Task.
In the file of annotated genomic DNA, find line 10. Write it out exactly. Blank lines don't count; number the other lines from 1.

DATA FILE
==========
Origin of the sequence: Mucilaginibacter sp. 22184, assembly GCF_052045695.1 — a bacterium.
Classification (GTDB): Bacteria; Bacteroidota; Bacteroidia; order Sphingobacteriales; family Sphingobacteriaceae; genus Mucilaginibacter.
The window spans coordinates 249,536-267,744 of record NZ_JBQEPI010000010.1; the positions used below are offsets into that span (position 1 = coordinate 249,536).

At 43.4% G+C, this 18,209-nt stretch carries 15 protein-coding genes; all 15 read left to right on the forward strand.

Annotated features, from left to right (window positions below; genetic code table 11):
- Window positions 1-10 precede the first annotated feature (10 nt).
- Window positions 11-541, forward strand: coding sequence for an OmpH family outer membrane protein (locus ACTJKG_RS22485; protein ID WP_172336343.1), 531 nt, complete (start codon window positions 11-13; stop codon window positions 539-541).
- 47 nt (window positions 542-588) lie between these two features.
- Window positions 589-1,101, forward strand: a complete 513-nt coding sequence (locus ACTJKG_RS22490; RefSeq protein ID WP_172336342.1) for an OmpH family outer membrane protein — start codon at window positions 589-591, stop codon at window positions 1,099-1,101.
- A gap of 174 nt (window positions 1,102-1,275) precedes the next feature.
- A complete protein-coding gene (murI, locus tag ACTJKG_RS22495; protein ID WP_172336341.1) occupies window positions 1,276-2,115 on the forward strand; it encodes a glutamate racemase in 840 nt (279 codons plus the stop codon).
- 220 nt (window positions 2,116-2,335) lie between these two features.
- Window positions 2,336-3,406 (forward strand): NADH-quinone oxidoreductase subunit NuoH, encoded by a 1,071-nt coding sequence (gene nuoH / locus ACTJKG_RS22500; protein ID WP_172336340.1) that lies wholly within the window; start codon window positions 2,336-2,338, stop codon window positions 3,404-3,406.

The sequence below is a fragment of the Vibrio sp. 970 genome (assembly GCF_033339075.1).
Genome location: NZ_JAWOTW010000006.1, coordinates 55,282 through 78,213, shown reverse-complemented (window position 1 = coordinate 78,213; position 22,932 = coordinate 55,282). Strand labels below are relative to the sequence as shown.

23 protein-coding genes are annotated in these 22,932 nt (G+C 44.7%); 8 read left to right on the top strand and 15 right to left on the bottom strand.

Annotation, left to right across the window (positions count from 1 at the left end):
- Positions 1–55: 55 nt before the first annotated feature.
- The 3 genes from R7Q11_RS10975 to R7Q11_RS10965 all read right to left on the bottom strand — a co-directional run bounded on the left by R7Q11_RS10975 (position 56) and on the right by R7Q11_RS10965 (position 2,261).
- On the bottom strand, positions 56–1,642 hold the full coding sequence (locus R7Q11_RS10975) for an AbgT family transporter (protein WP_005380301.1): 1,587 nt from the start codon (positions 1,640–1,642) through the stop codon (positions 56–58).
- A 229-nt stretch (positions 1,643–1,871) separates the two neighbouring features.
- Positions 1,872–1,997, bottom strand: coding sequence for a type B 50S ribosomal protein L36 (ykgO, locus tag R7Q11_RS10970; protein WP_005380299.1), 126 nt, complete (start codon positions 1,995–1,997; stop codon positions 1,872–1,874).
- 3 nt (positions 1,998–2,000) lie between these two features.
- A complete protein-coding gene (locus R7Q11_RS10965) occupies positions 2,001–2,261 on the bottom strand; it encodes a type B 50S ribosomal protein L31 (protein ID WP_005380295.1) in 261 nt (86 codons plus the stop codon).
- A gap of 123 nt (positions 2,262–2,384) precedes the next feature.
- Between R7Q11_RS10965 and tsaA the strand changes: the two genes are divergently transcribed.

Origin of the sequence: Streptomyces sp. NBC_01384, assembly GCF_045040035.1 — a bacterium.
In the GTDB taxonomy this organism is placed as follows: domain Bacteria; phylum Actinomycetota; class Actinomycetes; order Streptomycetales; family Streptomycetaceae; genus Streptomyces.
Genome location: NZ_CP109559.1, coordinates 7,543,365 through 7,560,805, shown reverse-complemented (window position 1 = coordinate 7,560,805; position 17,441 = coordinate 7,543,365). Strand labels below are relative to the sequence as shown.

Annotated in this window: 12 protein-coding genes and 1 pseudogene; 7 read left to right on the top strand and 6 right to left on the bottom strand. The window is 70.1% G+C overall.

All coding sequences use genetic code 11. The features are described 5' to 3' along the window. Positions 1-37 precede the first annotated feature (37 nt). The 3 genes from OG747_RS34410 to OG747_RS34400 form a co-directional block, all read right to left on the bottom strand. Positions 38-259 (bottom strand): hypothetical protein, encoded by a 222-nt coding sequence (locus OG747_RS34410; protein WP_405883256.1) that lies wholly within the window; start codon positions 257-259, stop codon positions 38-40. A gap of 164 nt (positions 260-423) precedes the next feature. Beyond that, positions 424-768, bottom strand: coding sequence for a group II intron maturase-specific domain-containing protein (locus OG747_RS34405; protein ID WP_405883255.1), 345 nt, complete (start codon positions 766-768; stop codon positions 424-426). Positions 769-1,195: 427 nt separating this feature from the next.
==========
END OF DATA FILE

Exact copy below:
- A gap of 174 nt (window positions 1,102-1,275) precedes the next feature.